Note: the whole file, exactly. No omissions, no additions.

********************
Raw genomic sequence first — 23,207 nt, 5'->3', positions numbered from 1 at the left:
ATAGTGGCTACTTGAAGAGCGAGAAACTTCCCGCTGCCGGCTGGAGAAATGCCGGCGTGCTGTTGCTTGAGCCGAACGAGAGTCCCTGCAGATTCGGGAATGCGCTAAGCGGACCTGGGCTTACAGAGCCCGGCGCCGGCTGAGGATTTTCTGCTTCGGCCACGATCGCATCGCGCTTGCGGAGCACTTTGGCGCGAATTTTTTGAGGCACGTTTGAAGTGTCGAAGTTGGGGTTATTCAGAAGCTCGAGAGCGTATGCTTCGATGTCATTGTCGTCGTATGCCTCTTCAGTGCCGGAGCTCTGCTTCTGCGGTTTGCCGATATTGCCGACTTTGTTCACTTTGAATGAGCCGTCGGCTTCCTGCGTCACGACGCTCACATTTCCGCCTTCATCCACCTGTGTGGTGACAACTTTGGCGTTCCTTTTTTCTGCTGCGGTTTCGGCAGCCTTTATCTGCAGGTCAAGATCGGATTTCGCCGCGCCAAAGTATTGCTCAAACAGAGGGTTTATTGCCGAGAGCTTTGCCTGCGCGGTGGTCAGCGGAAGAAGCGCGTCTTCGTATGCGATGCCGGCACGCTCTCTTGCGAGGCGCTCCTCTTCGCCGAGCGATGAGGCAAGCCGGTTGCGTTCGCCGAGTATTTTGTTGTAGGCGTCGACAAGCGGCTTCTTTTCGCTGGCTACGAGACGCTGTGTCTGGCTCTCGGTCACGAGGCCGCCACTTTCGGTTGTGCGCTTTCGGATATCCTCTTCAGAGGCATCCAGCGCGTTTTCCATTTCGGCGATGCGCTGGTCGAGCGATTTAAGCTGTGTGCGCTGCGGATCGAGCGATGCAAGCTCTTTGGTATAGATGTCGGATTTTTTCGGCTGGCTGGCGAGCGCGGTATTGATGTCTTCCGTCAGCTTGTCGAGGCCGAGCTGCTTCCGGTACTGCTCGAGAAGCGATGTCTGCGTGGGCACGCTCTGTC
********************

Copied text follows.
Raw genomic sequence first — 23,207 nt, 5'->3', positions numbered from 1 at the left:
ATAGTGGCTACTTGAAGAGCGAGAAACTTCCCGCTGCCGGCTGGAGAAATGCCGGCGTGCTGTTGCTTGAGCCGAACGAGAGTCCCTGCAGATTCGGGAATGCGCTAAGCGGACCTGGGCTTACAGAGCCCGGCGCCGGCTGAGGATTTTCTGCTTCGGCCACGATCGCATCGCGCTTGCGGAGCACTTTGGCGCGAATTTTTTGAGGCACGTTTGAAGTGTCGAAGTTGGGGTTATTCAGAAGCTCGAGAGCGTATGCTTCGATGTCATTGTCGTCGTATGCCTCTTCAGTGCCGGAGCTCTGCTTCTGCGGTTTGCCGATATTGCCGACTTTGTTCACTTTGAATGAGCCGTCGGCTTCCTGCGTCACGACGCTCACATTTCCGCCTTCATCCACCTGTGTGGTGACAACTTTGGCGTTCCTTTTTTCTGCTGCGGTTTCGGCAGCCTTTATCTGCAGGTCAAGATCGGATTTCGCCGCGCCAAAGTATTGCTCAAACAGAGGGTTTATTGCCGAGAGCTTTGCCTGCGCGGTGGTCAGCGGAAGAAGCGCGTCTTCGTATGCGATGCCGGCACGCTCTCTTGCGAGGCGCTCCTCTTCGCCGAGCGATGAGGCAAGCCGGTTGCGTTCGCCGAGTATTTTGTTGTAGGCGTCGACAAGCGGCTTCTTTTCGCTGGCTACGAGACGCTGTGTCTGGCTCTCGGTCACGAGGCCGCCACTTTCGGTTGTGCGCTTTCGGATATCCTCTTCAGAGGCATCCAGCGCGTTTTCCATTTCGGCGATGCGCTGGTCGAGCGATTTAAGCTGTGTGCGCTGCGGATCGAGCGATGCAAGCTCTTTGGTATAGATGTCGGATTTTTTCGGCTGGCTGGCGAGCGCGGTATTGATGTCTTCCGTCAGCTTGTCGAGGCCGAGCTGCTTCCGGTACTGCTCGAGAAGCGATGTCTGCGTGGGCACGCTCTGTC